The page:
This simple library can enable you to post and get requests via MAuth v1 in R. It should return back to you a valid response after authorization, which you will have to interpret on your own.
First of all, you will need a special version of the PKI library for R which has SHA512 support, and support for private_encrypt (deprecated in openssl, replaced by sign(), though slightly different from what MAuth v1 needs).
Before you install this though, make sure you have the libraries
openssl pre-installed via the
Using the base PKI library, I added code to support SHA512 and included this version of PKI in a fork mdsol/PKI.
You should first install the above libraries
openssl, as well as installing
devtools::install_github before proceeding.
To install this library, you can also do so by executing
You can also use RStudio to build a package by going to
Build>Build Source Package, which you will then use to install (ie.
R CMD install ....)
Note, that depending on your version of the compiler and OS, you may receive an error when trying to install the library. But, nevertheless, the library should install properly.
First, you need a set of keys, public and private, for which has been previously authorized with a target Mauth instance.
Registering and generating a key is beyond the scope of this readme, but you should be able to do it with the following commands on your Unix/ Linux terminal (it is a 2048 bit key):
openssl genrsa -out yourname_mauth.priv.key 2048 chmod 0600 yourname_mauth.priv.key openssl rsa -in yourname_mauth.priv.key -pubout -out yourname_mauth.pub.key
Once you have your key, registered with a valid MAuth instance, you should be able to make calls with this library to your designated resource(s).
The following example demonstrates how to use the library to perform valid MAuth requests:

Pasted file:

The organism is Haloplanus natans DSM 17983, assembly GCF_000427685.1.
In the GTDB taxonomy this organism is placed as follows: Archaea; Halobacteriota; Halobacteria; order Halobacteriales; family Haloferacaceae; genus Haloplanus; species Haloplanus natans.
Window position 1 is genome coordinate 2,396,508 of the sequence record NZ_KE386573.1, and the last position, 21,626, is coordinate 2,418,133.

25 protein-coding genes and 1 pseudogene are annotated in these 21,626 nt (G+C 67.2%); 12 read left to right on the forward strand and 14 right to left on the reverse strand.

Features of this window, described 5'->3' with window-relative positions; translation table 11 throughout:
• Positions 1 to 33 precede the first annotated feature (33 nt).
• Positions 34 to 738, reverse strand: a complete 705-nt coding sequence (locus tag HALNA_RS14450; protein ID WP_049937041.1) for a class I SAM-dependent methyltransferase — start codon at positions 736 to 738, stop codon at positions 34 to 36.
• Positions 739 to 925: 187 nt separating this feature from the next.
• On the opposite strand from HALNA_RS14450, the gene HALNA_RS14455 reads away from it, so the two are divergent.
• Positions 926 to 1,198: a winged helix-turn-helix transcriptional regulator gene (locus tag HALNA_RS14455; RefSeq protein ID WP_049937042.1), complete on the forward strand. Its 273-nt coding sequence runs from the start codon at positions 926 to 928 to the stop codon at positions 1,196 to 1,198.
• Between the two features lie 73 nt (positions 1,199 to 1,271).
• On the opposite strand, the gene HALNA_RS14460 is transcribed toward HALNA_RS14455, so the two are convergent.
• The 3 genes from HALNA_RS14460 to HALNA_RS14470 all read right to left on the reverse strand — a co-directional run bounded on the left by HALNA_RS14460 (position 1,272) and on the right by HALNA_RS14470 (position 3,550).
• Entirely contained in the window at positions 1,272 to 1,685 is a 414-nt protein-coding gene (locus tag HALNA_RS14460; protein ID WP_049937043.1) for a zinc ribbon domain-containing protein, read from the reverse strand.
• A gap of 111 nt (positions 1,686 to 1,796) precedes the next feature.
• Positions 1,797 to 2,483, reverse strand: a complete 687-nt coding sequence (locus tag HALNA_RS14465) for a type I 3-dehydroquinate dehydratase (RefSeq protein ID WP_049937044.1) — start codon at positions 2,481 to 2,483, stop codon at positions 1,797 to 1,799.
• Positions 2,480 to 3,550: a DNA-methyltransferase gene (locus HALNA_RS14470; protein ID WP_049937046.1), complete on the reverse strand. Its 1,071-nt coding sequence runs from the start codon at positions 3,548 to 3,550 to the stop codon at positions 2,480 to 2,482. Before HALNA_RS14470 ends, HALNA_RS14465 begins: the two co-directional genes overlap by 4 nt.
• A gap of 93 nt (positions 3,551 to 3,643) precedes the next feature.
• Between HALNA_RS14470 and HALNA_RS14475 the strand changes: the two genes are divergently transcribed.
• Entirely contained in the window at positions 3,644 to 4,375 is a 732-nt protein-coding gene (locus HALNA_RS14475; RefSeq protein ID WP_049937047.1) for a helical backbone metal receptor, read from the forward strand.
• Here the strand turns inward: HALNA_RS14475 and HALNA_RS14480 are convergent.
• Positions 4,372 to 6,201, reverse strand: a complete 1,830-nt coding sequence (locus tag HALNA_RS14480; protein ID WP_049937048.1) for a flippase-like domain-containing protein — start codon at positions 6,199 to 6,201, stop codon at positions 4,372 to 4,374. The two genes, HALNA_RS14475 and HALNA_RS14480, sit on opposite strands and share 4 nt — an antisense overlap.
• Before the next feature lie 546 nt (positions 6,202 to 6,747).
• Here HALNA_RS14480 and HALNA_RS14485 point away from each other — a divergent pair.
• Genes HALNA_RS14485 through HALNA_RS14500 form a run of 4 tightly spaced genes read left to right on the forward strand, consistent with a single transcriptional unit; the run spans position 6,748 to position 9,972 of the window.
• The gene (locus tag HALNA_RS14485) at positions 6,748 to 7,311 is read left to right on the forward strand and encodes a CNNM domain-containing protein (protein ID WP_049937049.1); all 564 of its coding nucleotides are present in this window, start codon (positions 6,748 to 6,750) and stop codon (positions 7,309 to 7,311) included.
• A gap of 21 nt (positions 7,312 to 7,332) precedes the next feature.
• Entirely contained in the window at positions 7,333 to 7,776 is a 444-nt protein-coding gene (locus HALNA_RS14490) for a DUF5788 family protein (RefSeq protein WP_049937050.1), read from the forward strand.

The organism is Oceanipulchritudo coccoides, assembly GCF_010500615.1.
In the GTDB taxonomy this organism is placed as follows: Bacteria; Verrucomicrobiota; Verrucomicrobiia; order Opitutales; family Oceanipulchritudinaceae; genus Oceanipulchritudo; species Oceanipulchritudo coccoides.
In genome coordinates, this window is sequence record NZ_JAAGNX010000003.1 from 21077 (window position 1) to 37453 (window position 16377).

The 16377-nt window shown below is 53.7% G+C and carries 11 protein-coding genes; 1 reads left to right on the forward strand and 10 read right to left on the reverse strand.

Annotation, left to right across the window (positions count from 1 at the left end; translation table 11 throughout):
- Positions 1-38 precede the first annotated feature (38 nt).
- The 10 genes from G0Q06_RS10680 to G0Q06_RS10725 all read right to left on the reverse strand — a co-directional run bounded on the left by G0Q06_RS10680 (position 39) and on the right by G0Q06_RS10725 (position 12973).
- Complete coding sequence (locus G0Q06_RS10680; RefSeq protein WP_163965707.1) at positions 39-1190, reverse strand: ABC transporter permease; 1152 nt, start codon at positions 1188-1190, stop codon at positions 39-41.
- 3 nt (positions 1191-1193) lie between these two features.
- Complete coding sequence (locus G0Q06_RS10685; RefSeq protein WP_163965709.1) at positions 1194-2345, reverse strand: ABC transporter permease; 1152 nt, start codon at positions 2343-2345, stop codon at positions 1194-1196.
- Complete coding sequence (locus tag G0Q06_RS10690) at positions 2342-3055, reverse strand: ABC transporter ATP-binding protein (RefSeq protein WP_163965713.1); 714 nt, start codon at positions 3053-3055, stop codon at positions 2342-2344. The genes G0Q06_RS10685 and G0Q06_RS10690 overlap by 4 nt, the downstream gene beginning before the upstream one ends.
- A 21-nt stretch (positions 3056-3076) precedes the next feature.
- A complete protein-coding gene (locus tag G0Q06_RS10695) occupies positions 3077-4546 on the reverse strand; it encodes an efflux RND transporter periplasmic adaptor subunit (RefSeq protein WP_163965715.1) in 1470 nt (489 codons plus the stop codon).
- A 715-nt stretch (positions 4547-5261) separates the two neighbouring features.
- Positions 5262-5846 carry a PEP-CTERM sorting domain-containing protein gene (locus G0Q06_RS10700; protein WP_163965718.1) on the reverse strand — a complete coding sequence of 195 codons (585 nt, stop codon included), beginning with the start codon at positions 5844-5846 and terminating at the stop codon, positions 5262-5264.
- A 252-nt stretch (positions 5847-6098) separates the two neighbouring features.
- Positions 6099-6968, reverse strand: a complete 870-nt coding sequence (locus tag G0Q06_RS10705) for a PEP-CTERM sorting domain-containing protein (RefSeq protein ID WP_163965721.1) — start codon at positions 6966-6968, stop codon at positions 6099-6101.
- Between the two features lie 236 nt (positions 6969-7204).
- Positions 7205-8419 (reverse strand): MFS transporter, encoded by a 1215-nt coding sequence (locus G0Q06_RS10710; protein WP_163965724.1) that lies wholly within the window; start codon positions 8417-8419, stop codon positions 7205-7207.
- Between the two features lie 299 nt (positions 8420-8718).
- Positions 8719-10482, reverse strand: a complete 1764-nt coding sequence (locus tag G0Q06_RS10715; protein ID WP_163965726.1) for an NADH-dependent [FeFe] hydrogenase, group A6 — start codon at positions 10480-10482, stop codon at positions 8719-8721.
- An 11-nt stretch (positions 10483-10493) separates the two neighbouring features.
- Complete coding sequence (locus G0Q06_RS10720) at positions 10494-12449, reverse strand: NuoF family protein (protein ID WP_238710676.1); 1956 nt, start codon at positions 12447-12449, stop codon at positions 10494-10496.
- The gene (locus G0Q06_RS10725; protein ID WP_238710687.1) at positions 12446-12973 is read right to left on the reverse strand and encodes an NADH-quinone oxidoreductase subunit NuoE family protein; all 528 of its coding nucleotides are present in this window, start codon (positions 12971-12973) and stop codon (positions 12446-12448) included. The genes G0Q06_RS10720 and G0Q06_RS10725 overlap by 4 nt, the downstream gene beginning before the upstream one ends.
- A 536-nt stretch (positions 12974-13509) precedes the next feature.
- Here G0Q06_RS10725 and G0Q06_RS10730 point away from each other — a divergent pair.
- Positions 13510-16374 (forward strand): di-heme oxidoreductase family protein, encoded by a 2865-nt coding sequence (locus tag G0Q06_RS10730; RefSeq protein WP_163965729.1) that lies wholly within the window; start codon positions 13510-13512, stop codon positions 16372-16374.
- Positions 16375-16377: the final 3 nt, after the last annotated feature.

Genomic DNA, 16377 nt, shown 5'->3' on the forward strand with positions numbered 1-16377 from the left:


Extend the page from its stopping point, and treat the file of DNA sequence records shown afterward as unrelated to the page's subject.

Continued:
1) Your private key will be passed in as a vector, which each line representing a line in the pem file. From a contiguous string with
\n delimiting lines, you can transform your key in R by doing the following:
key<-as.vector(strsplit("-----BEGIN RSA PRIVATE KEY-----\n...your key here\n-----END RSA PRIVATE KEY-----", '\n'))[]
2) Using the key, create an instance of the RMauthClient class:
myMauthClient<- RMauthClient(app_uuid="12345678-4599-47db-b57d-b6e750596500", mauth_base_url="https://mauth-sandbox.imedidata.net", private_key=key)
3) Now that you have an instance of the RMauthClient class, you may use it to make valid calls to your resource:
response<-makeMAuthCall(myMauthClient, "GET", "https://eureka-sandbox.imedidata.net", "/v1/apis", "")
4) I use httr to perform the GET and POST requests to the resources, therefore, you can get your reponse blob out either using:
Or, if your resource is outputting JSON, then you may use the following:
However, that might be messy as the way the httr gives back JSON responses is not very good for data analysis purposes, so you might want to use
RJSONIO or other packages specialized in reading and transforming your specific content types.
For a complete example including all this, please see the examples/exampleUse.R
There are some unit tests done using RUnit. Since this is outside the package, you should install the RUnit package on your own by doing
To run the tests, simply use RStudio to load up the RMauthClient.Rproj and then navigate to the
tests directory. Source
To add tests, simply add more R files to the tests folder by naming them appropriately (ie. 1.R, 2.R, etc.). Inside each file, create a function that describes your test suite, and inside that put your tests for that feature. Please see 1.R for an example.
Please see the Documentation for the package inside R once loaded up.
Sure, why not? Please send a PR as necessary for review.
Add the following code to your website.
For more information on customizing the embed code, read Embedding Snippets.